Ricochet is the best place on the internet to discuss the issues of the day, either through commenting on posts or writing your own for our active and dynamic community in a fully moderated environment. In addition, the Ricochet Audio Network offers over 50 original podcasts with new episodes released every day.
I joined Ricochet as part of a personal, spiritual project—-though a liberal, I had come to see political polarization as an obstacle to what I believe to be not only my calling but the highest human calling: love one another.
Jonathan Haidt’s book, The Righteous Mind, had convinced me that liberals have to talk to conservatives and conservatives have to converse with liberals, or the country as a whole will become stupider and uglier. This makes civil dialogue between liberals and conservatives (and everyone in between) into a serious patriotic duty. Indeed, since I am unlikely to be asked to defend my country by force of arms, engaging in such dialogue may be the sole contribution I can make to the great American experiment.
“Center-right” describes (loosely) a much wider range of orientations and opinions than I had dreamed possible before joining. Folks on Ricochet do not agree about everything (to put it mildly). I admire the intellectual diversity I’ve found here, and applaud my fellow members for their willingness to hang in there and keep talking even when passions are aroused and the debate is unlikely to be resolved to everyone’s (or anyone’s) entire satisfaction. I have learned a lot about good conversation—-not just in terms of more and better content, but technique and tenacity too—-from you.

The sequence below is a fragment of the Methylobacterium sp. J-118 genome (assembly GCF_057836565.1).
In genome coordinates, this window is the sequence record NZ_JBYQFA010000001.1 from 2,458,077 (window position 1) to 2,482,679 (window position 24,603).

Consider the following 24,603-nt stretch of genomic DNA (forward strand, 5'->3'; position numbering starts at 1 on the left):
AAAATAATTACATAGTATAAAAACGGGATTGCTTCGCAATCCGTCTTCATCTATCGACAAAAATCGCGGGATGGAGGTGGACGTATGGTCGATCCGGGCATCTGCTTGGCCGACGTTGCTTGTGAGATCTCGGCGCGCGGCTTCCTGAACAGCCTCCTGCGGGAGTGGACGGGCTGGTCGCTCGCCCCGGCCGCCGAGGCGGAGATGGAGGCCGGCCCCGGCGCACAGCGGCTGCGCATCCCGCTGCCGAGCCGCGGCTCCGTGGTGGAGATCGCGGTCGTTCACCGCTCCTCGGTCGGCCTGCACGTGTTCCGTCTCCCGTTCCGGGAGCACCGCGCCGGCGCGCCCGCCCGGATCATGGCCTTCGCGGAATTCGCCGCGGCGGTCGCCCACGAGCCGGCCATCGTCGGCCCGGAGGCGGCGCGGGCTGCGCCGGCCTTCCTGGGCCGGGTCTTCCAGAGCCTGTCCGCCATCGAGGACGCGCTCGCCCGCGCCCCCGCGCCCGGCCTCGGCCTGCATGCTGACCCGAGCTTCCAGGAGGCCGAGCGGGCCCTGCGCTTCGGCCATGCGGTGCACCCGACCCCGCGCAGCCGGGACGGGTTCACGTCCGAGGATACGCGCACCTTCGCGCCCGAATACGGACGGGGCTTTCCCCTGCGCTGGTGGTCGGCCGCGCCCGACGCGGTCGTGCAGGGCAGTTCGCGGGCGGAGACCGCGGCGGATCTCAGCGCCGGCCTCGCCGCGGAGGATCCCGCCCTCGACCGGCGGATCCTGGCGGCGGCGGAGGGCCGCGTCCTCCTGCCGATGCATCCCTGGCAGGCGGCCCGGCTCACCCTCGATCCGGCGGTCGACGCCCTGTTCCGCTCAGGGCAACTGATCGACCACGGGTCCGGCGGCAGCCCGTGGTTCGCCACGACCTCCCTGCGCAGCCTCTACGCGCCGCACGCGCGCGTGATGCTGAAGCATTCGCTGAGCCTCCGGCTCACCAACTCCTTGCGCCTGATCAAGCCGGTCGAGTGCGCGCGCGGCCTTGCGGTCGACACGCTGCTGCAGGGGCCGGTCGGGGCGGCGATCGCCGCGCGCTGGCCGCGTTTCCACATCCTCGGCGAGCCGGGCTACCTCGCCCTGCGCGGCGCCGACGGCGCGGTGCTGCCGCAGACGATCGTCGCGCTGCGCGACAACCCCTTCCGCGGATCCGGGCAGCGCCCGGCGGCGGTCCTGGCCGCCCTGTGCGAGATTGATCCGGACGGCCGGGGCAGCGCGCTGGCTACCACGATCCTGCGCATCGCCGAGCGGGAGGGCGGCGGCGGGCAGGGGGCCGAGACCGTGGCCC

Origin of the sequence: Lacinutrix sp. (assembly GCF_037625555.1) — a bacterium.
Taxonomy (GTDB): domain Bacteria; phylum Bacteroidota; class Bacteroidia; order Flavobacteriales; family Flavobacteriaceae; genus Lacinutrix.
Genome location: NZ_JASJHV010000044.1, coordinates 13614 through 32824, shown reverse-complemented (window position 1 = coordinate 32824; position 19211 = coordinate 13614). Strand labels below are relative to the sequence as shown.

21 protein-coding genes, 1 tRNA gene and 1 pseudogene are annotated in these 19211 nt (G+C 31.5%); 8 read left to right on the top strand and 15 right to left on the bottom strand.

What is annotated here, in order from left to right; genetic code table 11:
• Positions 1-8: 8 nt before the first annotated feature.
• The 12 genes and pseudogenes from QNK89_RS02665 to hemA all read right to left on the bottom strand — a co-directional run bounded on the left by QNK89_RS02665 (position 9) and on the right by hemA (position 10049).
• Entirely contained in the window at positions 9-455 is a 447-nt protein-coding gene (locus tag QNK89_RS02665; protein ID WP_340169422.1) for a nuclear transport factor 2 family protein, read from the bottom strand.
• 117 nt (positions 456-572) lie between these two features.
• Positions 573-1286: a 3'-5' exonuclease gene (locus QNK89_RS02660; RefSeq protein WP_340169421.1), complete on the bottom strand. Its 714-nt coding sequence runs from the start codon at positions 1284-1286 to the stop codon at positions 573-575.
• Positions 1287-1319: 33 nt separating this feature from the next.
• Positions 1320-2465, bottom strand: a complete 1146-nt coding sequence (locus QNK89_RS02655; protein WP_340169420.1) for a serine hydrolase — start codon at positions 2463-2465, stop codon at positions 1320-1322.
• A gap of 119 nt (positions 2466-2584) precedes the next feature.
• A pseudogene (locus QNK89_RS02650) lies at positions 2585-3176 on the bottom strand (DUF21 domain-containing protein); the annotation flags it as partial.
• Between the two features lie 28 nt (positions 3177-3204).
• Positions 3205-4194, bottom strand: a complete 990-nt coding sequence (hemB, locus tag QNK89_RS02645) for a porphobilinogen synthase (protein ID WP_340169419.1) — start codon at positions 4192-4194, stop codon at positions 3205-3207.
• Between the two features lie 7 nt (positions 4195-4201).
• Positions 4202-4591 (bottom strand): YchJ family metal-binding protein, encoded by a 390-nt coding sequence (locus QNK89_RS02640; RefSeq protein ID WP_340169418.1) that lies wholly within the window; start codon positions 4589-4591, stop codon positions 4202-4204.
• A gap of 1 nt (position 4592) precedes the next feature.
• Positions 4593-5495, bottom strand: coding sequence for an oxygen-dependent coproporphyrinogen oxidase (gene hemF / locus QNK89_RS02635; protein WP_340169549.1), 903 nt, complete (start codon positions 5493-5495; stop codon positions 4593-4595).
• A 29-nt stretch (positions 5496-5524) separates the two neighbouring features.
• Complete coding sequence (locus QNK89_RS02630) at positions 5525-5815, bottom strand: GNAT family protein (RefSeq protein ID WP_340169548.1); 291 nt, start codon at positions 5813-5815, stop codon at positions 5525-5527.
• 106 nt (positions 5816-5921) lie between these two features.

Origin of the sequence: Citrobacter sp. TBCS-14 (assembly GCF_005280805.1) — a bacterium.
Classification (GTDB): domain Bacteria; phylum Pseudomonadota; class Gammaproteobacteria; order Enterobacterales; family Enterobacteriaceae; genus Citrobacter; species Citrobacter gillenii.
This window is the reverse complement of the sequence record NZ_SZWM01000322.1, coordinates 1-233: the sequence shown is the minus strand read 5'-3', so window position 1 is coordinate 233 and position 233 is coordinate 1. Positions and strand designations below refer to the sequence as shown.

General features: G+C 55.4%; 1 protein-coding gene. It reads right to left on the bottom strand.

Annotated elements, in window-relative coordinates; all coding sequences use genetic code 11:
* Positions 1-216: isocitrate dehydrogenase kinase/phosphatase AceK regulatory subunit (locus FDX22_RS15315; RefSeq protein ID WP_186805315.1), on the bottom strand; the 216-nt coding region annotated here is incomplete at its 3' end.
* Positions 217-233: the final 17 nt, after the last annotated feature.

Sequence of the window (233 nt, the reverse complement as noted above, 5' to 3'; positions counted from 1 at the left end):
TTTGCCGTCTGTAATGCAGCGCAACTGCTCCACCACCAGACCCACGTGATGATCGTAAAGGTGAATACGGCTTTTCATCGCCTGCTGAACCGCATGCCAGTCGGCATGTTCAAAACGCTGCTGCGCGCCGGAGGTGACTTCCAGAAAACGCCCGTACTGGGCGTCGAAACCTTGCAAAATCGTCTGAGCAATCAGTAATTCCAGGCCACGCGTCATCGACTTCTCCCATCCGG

Here is what I’m worried about:
In their 2015 Atlantic article “The Coddling of the American Mind,” Jonathan Haidt and Greg Lukianoff discussed the ways that American college students are being trained into habits of thinking that are strongly associated with mental illness, specifically depression and anxiety disorders.
One of these is “negative filtering,” and Lukianoff and Haidt (quoting Leahy, Holland and McGinn) described it as a habit of “focus[ing] almost exclusively on the negatives and seldom notic[ing] the positives.”
“When applied to campus life, mental filtering allows for simpleminded demonization,” said the authors.
When I became involved with Ricochet, I told my husband I felt like I’d gone back to college — challenged, stimulated and discomfited by turns, reading and writing about ideas I hadn’t thought about for years (or ever) while making new and interesting friends. Now I’m wondering if there is another similarity. Am I being trained into negative filtering?
Am I selectively noticing and angrily highlighting egregious nuggets of leftist cant in the president’s speeches, New York Times editorials, idle remarks of friends and relatives while ignoring the rational, reasonable parts? Persuaded that they are irrational and unreasonable, am I now avoiding conversations with left-leaning people the way I used to avoid conversations with conservatives?
“If students graduate believing that they can learn nothing from people they dislike or from those with whom they disagree, we will have done them a great intellectual disservice,” Haidt and Lukianoff write.
If I am simply becoming the right-leaning version of my left-leaning self, demonizing and disdaining the political Other, that may be an improvement in one sense — though fretful and depressed, I am more likely to be accurate in my facts and correct in my reasoning.
But how will this make me a more helpful, loving contributor to the American project?